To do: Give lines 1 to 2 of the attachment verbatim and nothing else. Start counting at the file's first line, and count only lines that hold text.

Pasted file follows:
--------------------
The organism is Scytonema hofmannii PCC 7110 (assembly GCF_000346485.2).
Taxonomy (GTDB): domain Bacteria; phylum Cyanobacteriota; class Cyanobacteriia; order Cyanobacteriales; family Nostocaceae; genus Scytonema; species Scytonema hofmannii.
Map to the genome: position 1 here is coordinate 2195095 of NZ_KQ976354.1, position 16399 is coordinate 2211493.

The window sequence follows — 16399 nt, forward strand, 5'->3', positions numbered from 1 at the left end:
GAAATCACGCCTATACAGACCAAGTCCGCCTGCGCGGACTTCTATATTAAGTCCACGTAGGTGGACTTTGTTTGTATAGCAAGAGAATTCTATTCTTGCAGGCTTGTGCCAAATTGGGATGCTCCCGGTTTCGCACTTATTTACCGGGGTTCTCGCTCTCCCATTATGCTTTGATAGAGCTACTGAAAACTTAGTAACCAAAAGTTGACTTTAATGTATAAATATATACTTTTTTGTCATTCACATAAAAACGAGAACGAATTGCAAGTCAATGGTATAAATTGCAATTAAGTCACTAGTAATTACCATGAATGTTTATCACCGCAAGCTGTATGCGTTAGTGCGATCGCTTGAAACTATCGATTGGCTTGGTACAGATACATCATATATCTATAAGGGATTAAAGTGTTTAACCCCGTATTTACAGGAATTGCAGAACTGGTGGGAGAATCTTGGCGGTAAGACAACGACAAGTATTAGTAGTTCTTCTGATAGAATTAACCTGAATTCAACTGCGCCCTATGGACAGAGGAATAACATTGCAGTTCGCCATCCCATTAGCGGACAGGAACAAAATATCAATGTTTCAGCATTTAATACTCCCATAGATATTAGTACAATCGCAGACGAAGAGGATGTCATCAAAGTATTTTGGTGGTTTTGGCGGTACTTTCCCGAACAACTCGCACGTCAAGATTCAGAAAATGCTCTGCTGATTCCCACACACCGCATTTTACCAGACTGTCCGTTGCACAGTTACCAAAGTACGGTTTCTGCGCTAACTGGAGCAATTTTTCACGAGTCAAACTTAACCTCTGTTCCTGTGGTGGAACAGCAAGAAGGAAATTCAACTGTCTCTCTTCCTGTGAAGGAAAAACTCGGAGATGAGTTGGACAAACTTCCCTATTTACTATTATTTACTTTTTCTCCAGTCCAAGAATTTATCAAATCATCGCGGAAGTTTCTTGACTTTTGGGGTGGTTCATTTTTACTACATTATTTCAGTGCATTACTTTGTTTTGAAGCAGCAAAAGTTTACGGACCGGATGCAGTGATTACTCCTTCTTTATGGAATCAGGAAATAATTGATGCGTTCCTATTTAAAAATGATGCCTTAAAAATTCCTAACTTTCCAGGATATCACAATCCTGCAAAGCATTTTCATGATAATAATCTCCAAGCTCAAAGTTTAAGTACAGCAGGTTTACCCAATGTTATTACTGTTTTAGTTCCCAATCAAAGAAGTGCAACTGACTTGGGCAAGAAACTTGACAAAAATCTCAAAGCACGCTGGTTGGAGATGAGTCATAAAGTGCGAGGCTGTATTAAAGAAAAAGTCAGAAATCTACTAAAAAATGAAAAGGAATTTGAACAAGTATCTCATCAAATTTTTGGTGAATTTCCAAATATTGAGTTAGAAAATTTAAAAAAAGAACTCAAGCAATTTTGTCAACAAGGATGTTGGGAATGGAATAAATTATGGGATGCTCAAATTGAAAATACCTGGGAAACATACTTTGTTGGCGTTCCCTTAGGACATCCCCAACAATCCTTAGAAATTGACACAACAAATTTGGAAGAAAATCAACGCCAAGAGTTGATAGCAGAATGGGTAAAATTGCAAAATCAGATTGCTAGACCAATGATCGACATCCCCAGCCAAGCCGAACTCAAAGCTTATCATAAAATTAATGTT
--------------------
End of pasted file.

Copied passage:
The organism is Scytonema hofmannii PCC 7110 (assembly GCF_000346485.2).
Taxonomy (GTDB): domain Bacteria; phylum Cyanobacteriota; class Cyanobacteriia; order Cyanobacteriales; family Nostocaceae; genus Scytonema; species Scytonema hofmannii.